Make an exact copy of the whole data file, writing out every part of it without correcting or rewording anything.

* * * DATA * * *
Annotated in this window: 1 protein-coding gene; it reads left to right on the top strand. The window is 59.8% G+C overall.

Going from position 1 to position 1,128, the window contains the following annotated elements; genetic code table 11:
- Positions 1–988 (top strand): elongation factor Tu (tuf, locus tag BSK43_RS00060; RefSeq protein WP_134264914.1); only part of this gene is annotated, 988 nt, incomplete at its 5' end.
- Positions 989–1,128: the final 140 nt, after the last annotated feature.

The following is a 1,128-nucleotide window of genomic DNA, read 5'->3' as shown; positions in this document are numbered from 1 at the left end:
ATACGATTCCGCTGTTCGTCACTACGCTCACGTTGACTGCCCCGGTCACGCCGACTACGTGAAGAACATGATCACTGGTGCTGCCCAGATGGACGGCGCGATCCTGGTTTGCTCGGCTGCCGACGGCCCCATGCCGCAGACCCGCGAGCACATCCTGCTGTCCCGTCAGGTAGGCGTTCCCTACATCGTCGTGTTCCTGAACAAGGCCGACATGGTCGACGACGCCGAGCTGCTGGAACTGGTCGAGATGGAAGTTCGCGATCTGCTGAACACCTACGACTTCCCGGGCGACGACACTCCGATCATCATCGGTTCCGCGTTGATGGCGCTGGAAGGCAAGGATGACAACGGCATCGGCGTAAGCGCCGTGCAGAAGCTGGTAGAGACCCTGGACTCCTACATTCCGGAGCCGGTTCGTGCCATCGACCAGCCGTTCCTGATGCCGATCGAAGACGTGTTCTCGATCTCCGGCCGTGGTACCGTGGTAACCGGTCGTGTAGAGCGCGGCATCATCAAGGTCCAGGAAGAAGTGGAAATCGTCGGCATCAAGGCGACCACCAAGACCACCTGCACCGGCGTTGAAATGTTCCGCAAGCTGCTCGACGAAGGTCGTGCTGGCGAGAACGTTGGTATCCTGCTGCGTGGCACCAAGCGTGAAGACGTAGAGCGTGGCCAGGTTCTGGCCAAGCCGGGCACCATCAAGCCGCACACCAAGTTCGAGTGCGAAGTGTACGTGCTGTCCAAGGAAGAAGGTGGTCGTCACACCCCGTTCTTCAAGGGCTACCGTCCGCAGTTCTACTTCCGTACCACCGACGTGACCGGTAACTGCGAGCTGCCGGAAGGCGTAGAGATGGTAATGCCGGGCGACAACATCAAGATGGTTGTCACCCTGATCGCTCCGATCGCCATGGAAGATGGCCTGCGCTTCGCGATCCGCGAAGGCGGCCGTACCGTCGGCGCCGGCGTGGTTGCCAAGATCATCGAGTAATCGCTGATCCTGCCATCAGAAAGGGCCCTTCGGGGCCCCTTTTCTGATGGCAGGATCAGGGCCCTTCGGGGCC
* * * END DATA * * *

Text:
Annotated in this window: 1 protein-coding gene; it reads left to right on the top strand. The window is 59.8% G+C overall.

Going from position 1 to position 1,128, the window contains the following annotated elements; genetic code table 11:
- Positions 1–988 (top strand): elongation factor Tu (tuf, locus tag BSK43_RS00060; RefSeq protein WP_134264914.1); only part of this gene is annotated, 988 nt, incomplete at its 5' end.
- Positions 989–1,128: the final 140 nt, after the last annotated feature.

The following is a 1,128-nucleotide window of genomic DNA, read 5'->3' as shown; positions in this document are numbered from 1 at the left end:
ATACGATTCCGCTGTTCGTCACTACGCTCACGTTGACTGCCCCGGTCACGCCGACTACGTGAAGAACATGATCACTGGTGCTGCCCAGATGGACGGCGCGATCCTGGTTTGCTCGGCTGCCGACGGCCCCATGCCGCAGACCCGCGAGCACATCCTGCTGTCCCGTCAGGTAGGCGTTCCCTACATCGTCGTGTTCCTGAACAAGGCCGACATGGTCGACGACGCCGAGCTGCTGGAACTGGTCGAGATGGAAGTTCGCGATCTGCTGAACACCTACGACTTCCCGGGCGACGACACTCCGATCATCATCGGTTCCGCGTTGATGGCGCTGGAAGGCAAGGATGACAACGGCATCGGCGTAAGCGCCGTGCAGAAGCTGGTAGAGACCCTGGACTCCTACATTCCGGAGCCGGTTCGTGCCATCGACCAGCCGTTCCTGATGCCGATCGAAGACGTGTTCTCGATCTCCGGCCGTGGTACCGTGGTAACCGGTCGTGTAGAGCGCGGCATCATCAAGGTCCAGGAAGAAGTGGAAATCGTCGGCATCAAGGCGACCACCAAGACCACCTGCACCGGCGTTGAAATGTTCCGCAAGCTGCTCGACGAAGGTCGTGCTGGCGAGAACGTTGGTATCCTGCTGCGTGGCACCAAGCGTGAAGACGTAGAGCGTGGCCAGGTTCTGGCCAAGCCGGGCACCATCAAGCCGCACACCAAGTTCGAGTGCGAAGTGTACGTGCTGTCCAAGGAAGAAGGTGGTCGTCACACCCCGTTCTTCAAGGGCTACCGTCCGCAGTTCTACTTCCGTACCACCGACGTGACCGGTAACTGCGAGCTGCCGGAAGGCGTAGAGATGGTAATGCCGGGCGACAACATCAAGATGGTTGTCACCCTGATCGCTCCGATCGCCATGGAAGATGGCCTGCGCTTCGCGATCCGCGAAGGCGGCCGTACCGTCGGCGCCGGCGTGGTTGCCAAGATCATCGAGTAATCGCTGATCCTGCCATCAGAAAGGGCCCTTCGGGGCCCCTTTTCTGATGGCAGGATCAGGGCCCTTCGGGGCC